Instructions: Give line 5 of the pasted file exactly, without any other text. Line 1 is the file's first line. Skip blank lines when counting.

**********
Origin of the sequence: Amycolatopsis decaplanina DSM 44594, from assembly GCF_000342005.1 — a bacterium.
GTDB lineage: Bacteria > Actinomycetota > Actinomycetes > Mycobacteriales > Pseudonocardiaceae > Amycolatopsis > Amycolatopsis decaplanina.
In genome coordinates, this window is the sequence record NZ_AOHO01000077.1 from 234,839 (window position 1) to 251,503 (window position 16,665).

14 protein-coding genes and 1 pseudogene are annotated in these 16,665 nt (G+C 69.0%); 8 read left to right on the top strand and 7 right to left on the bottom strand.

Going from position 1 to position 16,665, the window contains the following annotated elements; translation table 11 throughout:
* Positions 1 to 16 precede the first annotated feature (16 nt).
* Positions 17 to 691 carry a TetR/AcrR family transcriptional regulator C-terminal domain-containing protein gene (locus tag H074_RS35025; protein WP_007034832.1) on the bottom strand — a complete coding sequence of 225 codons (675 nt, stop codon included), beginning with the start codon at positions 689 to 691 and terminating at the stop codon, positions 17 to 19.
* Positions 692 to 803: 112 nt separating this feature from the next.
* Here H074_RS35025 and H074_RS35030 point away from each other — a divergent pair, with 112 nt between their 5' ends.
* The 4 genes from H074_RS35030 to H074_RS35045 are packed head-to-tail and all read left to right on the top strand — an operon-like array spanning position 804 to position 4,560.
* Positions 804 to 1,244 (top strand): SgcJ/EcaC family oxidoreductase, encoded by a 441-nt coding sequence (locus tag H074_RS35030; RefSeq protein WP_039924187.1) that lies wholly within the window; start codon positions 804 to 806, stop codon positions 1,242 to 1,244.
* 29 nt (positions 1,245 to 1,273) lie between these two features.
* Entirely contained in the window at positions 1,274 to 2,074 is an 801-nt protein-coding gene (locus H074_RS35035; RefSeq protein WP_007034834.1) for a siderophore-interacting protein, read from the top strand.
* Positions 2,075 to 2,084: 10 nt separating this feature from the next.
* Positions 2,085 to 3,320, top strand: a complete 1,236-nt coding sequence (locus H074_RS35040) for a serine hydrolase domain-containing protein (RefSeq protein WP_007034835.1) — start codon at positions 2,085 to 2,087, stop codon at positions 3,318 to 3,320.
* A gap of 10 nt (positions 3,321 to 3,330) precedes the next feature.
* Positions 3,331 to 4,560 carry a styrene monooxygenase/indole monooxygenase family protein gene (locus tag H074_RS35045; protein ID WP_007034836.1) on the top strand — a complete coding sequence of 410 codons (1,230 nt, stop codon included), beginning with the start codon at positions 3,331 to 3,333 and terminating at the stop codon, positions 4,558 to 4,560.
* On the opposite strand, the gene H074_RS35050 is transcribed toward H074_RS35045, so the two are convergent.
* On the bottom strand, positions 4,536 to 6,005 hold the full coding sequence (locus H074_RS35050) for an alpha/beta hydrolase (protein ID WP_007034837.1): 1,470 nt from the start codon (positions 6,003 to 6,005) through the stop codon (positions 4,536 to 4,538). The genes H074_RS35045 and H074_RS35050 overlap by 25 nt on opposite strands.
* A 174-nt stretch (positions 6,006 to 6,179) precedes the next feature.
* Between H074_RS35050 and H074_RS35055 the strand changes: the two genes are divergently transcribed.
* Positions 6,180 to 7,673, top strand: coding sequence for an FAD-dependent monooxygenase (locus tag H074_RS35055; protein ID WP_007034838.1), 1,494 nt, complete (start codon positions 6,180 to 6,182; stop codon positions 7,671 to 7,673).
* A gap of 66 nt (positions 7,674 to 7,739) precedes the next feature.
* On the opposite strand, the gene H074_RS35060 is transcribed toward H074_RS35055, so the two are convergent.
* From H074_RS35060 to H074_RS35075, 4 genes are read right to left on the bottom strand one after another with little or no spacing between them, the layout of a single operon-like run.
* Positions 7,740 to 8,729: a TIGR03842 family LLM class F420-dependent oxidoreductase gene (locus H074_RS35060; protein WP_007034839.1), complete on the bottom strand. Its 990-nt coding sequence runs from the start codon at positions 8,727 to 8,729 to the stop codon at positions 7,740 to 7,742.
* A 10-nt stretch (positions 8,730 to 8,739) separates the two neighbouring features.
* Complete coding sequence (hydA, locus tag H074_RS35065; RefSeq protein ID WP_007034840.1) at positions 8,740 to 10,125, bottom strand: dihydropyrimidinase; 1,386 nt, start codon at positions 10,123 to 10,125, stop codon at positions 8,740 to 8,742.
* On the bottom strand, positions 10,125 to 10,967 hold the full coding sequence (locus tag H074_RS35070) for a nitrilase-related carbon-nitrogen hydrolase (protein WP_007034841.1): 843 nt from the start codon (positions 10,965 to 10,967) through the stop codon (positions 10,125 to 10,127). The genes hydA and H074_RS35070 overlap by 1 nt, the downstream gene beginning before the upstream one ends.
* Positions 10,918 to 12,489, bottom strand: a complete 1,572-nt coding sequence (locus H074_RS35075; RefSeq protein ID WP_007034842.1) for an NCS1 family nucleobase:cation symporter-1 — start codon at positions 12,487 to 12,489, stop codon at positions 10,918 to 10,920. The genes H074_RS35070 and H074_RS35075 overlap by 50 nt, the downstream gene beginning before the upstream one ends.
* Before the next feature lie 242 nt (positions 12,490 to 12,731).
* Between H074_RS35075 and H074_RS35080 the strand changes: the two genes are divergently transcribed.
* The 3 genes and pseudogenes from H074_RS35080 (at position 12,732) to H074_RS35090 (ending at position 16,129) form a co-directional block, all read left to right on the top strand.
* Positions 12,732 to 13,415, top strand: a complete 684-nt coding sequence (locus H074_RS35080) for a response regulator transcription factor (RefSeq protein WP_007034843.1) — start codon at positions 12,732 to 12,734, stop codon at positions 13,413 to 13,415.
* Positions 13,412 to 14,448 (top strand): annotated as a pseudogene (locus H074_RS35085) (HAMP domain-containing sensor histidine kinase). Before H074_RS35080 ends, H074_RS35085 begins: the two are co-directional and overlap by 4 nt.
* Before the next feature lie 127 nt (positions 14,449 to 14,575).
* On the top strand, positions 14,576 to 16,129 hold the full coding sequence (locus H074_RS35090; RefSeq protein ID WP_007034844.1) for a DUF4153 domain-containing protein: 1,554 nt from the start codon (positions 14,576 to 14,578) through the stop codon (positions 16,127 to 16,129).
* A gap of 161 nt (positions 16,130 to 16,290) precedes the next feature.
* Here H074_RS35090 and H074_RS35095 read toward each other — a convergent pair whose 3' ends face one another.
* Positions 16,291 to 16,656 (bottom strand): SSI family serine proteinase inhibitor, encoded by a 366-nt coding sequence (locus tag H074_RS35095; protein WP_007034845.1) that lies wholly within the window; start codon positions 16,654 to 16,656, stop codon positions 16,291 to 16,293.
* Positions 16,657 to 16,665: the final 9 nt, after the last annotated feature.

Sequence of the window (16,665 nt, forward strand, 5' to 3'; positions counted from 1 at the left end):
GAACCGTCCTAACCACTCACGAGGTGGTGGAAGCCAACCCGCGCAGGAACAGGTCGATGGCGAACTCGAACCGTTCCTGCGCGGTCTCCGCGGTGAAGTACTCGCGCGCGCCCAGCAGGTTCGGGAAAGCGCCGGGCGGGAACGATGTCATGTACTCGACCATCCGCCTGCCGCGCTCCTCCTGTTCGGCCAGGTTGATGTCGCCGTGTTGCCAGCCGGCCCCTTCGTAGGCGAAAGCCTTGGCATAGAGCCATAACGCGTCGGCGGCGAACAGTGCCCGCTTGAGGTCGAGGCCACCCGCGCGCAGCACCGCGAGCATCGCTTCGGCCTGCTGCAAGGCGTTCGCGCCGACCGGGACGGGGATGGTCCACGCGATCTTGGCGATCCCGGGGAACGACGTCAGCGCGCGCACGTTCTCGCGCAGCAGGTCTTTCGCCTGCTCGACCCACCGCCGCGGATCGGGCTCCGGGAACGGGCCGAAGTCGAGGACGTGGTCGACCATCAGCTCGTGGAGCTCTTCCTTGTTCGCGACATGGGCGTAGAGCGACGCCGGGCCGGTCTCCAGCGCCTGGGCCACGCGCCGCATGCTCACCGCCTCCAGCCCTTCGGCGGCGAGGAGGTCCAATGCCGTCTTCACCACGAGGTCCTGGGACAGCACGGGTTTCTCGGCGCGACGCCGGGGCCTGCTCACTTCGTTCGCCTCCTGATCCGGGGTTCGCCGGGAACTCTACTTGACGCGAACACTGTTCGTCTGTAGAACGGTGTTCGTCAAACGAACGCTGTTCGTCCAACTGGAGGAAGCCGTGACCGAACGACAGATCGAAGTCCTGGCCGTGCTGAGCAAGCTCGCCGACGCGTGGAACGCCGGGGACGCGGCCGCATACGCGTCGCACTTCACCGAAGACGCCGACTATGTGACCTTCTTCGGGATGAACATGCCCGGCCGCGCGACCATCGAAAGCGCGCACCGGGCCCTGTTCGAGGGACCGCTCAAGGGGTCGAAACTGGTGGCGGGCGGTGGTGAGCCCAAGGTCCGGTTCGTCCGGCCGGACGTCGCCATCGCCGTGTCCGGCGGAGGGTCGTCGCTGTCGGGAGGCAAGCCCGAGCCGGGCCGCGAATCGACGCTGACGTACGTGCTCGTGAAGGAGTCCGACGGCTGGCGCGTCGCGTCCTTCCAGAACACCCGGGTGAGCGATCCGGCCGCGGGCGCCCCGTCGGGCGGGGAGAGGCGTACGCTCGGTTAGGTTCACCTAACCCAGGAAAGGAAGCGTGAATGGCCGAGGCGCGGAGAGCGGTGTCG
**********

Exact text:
Going from position 1 to position 16,665, the window contains the following annotated elements; translation table 11 throughout: